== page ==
Aldridge is the second-most deserving starter in the West, behind only Kevin Durant. They've been the two most valuable players in the conference.
The reason Aldridge was ignored in the election was because he and his team have yet to make an impact on the playoffs. If he goes deep into the postseason this year, then he'll earn more respect -- and votes -- next season.
Which player has been flying under the radar this season that you think deserves to make the All-Star team?
-- Mikey P., Philadelphia
I'll give you a few, Mikey. Stephenson is a starter on my ballot, as is Bulls center Joakim Noah. Pistons center Andre Drummond, Raptors swingman DeMar DeRozan and Wizards point guard John Wall all deserve to come off the bench in the East.
The only "surprise" pick I'd make in the West -- where there is far more talent and the competition for spots is filled with obvious choices -- is Kings center DeMarcus Cousins, despite Sacramento's 15-29 start. The key for young stars with losing records like Cousins and Irving is to show an ability to lead, and to view their own success within the needs of their teams. Even so, I think they're both deserving of All-Star status this year.
What do you think about the All-Star Game ditching the East/West teams and going with U.S. vs. The World?
-- Max, Phoenix
Someday that will be a terrific idea, Max. As it stands now, there aren't enough great players from around the world. I filled out my ballot without regard to nationality, and of the 24 top players, only Noah, Dirk Nowitzki and Tony Parker would qualify for an international team. The other 21 are Americans, including Tim Duncan, who was born and raised in the Virgin Islands but has represented USA Basketball internationally.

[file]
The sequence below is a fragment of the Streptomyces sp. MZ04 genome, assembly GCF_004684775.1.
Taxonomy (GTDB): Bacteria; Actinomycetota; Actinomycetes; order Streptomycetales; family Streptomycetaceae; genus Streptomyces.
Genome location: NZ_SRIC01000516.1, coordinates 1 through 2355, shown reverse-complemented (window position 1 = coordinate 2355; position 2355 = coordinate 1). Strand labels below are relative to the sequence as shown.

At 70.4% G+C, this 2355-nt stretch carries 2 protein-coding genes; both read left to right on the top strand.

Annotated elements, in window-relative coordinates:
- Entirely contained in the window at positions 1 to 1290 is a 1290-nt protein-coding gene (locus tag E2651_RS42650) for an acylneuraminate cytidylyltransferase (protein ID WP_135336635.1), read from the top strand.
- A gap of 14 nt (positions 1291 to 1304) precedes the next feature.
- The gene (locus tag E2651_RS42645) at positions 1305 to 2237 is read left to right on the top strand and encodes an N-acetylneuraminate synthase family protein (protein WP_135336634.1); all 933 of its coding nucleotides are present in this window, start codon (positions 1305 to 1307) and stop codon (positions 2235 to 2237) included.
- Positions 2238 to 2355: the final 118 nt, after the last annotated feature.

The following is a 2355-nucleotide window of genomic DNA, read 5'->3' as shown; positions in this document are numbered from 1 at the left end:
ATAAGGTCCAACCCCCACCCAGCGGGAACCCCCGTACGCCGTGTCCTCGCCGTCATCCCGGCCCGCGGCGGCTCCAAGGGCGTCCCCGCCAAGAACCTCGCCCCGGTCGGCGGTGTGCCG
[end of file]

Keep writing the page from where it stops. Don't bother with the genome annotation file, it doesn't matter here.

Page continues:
Do you think DeMar DeRozan has done enough to earn an All-Star spot this year? If not, who do you think makes it over him?
-- Josh, Toronto
He has done enough, Josh, especially since Rudy Gay was traded to Sacramento. DeRozan has emerged as a team leader with the athletic aggressiveness of a star. He is a scorer who is unselfish. If he played in the West, then there would be no room for him on the 12-man All-Star roster. But in the East, he qualifies.
What's your favorite All-Star moment of all time?
-- Ben D., Baltimore
It was when Magic Johnson made a three-pointer to finish his spectacular comeback at the 1992 All-Star Game. Johnson had been forced to retire before that season upon being diagnosed with HIV. When the fans voted for Johnson as a starter, commissioner David Stern made certain that he would play, and that game became an inspiring and constructive statement that life can go on after HIV. He was MVP with 25 points and nine assists, and when he made that final three in his team's 153-113 win, it was almost too good to be true.
If you could make one change to All-Star weekend, what would it be?
-- Greg, Ann Arbor, Mich.
I would encourage more meaningful competition. It is right for the players to be showcasing their skills, but their opponents should be trying to stop them. Otherwise, what does it all mean?
I don't know how that can be done, however. Someday when the rest of the world is producing enough stars, then there will be a natural rivalry that will enable the Americans vs. the Internationals to create a kind of Ryder Cup setting. But for now the players are more focused on establishing (and protecting) their reputations than on winning a game.
Which team do you think will have the most All-Stars this season?
-- Devin, Miami
It will be your team in Miami, Devin. And that's how it should be. The Heat have won two championships and played in three straight Finals, and LeBron James, Dwyane Wade and Chris Bosh have been the reason for that success.